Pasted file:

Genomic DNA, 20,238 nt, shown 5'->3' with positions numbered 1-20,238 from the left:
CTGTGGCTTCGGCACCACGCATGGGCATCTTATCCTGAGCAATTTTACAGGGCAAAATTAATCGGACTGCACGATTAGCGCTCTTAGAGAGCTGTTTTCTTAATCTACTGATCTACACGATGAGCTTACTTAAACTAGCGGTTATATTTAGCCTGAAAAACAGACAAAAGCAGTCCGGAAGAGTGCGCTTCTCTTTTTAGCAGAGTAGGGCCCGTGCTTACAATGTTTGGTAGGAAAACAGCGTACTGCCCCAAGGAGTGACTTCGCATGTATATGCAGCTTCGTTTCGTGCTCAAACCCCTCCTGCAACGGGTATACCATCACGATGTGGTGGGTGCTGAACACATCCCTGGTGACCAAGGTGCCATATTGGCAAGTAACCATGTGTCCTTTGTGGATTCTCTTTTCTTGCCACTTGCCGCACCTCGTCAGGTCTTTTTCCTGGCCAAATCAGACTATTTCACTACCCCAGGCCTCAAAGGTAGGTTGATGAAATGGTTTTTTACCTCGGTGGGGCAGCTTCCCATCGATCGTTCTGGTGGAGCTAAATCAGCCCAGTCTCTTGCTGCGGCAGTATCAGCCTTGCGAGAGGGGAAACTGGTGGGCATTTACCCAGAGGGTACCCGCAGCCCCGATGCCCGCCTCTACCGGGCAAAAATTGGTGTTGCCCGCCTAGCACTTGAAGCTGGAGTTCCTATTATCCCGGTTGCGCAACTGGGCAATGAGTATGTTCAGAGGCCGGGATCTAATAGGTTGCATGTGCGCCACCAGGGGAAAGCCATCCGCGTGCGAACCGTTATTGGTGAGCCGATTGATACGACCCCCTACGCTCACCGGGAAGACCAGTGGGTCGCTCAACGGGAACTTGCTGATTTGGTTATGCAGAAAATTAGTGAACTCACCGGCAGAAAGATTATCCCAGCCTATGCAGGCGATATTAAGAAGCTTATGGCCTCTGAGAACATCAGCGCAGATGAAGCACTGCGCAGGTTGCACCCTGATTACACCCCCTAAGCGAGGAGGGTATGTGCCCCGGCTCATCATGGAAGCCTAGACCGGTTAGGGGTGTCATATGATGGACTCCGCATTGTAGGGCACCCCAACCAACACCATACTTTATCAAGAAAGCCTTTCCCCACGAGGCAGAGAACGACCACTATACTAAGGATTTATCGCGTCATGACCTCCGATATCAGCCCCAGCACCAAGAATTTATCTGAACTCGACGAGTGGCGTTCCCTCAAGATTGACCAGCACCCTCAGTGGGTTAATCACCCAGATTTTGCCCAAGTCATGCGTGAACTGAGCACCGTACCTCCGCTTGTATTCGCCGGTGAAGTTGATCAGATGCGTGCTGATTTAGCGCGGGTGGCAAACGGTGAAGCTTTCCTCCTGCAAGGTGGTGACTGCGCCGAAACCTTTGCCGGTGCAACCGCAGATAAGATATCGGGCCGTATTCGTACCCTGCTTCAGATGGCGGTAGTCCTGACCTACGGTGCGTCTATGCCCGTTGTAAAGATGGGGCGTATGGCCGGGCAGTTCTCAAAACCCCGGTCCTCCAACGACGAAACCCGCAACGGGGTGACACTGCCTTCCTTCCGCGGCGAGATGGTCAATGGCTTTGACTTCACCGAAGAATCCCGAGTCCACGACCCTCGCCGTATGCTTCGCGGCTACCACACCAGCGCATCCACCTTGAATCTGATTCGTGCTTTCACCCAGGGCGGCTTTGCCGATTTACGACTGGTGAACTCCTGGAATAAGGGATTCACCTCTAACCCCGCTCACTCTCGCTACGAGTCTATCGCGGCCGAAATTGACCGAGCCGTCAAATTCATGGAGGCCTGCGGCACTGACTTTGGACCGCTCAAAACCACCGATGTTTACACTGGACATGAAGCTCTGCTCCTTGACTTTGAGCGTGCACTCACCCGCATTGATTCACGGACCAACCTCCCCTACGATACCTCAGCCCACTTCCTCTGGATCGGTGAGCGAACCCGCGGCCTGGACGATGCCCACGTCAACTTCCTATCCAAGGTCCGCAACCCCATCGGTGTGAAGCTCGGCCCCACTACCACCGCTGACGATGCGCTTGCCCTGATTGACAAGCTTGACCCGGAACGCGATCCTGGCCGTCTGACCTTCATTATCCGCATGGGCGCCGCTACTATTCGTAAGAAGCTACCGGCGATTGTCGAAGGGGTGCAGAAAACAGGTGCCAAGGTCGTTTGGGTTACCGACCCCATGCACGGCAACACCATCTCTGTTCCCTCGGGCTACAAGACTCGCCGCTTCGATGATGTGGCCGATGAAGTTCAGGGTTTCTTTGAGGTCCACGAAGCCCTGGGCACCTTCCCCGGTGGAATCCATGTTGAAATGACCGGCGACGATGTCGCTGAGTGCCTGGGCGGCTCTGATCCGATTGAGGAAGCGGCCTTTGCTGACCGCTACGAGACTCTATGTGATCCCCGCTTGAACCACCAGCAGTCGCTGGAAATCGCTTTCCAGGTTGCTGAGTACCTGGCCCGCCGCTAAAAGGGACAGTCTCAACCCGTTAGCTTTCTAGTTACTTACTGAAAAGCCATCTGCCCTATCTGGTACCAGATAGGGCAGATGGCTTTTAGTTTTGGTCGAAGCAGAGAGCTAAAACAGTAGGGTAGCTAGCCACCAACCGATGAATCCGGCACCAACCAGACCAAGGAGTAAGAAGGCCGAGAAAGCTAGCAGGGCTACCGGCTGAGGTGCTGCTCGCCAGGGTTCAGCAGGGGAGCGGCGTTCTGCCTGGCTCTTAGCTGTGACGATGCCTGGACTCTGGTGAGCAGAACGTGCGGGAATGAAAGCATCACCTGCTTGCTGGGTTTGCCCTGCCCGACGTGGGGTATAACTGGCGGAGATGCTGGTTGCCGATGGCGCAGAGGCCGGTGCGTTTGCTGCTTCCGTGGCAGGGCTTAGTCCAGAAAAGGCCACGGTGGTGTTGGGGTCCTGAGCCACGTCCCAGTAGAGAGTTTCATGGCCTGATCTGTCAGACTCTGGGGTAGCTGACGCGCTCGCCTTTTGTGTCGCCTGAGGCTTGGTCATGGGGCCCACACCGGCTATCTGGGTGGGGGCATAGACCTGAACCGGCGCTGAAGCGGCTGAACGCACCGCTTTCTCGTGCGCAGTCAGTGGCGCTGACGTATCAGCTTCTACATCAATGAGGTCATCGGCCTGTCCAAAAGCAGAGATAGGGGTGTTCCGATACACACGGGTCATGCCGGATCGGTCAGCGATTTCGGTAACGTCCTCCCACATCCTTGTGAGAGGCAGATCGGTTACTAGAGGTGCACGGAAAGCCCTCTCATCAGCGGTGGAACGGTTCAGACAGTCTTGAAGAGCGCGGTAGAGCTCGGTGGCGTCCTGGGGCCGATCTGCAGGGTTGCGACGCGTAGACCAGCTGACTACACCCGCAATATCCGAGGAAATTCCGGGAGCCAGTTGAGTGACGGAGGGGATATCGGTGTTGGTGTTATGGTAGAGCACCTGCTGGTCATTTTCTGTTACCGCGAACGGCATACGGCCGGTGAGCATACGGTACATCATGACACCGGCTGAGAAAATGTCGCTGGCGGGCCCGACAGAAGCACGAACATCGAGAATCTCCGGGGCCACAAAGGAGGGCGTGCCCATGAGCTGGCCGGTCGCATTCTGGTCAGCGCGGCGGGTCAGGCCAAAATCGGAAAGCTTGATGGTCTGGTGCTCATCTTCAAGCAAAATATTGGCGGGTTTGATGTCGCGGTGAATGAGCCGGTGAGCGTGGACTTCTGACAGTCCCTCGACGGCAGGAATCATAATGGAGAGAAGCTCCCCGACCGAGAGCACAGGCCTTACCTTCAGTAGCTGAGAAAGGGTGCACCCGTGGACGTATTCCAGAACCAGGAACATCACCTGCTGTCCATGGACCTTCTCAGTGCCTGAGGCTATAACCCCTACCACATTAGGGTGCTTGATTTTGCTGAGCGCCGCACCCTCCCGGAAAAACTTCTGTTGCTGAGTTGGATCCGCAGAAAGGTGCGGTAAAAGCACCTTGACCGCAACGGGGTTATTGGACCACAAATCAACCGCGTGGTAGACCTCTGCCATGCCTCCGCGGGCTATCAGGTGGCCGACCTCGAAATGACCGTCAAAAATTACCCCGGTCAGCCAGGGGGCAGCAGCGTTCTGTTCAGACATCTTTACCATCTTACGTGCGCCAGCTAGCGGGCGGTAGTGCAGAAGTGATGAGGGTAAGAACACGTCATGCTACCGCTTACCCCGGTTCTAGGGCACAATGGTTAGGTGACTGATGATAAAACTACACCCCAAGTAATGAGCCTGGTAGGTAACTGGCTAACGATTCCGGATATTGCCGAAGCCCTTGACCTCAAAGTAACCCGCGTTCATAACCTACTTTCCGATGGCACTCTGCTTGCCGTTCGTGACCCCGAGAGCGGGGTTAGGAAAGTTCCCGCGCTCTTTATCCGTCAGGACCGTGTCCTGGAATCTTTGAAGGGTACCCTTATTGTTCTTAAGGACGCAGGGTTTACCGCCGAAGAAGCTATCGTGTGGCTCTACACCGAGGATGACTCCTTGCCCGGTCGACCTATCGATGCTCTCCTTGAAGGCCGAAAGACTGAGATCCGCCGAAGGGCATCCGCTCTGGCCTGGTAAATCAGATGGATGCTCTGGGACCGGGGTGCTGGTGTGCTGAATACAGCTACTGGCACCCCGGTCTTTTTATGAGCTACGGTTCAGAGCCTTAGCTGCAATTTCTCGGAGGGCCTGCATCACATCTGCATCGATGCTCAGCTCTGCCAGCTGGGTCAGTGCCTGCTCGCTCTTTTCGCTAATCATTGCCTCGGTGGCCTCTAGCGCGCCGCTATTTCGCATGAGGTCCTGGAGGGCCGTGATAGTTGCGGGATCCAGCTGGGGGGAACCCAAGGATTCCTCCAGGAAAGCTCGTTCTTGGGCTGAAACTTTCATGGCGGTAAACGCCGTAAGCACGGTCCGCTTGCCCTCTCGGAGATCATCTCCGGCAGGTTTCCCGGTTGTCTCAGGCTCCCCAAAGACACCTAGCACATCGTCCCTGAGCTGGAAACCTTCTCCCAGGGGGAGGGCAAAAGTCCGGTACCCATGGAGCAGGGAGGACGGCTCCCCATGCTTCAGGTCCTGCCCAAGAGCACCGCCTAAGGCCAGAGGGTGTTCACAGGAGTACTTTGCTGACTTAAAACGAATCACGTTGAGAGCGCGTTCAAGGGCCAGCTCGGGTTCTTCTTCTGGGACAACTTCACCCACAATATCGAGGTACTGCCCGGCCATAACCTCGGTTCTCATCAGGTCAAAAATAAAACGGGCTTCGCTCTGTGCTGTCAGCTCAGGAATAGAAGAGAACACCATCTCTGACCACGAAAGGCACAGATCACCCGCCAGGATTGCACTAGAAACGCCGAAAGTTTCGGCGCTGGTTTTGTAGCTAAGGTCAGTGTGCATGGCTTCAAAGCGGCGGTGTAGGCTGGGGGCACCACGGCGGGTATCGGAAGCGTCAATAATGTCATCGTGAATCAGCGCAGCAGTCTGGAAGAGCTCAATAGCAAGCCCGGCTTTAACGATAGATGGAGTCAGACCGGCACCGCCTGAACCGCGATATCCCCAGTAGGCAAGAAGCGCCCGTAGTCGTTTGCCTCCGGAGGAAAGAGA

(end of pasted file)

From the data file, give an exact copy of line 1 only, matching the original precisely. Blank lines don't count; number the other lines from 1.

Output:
Genomic DNA, 20,238 nt, shown 5'->3' with positions numbered 1-20,238 from the left: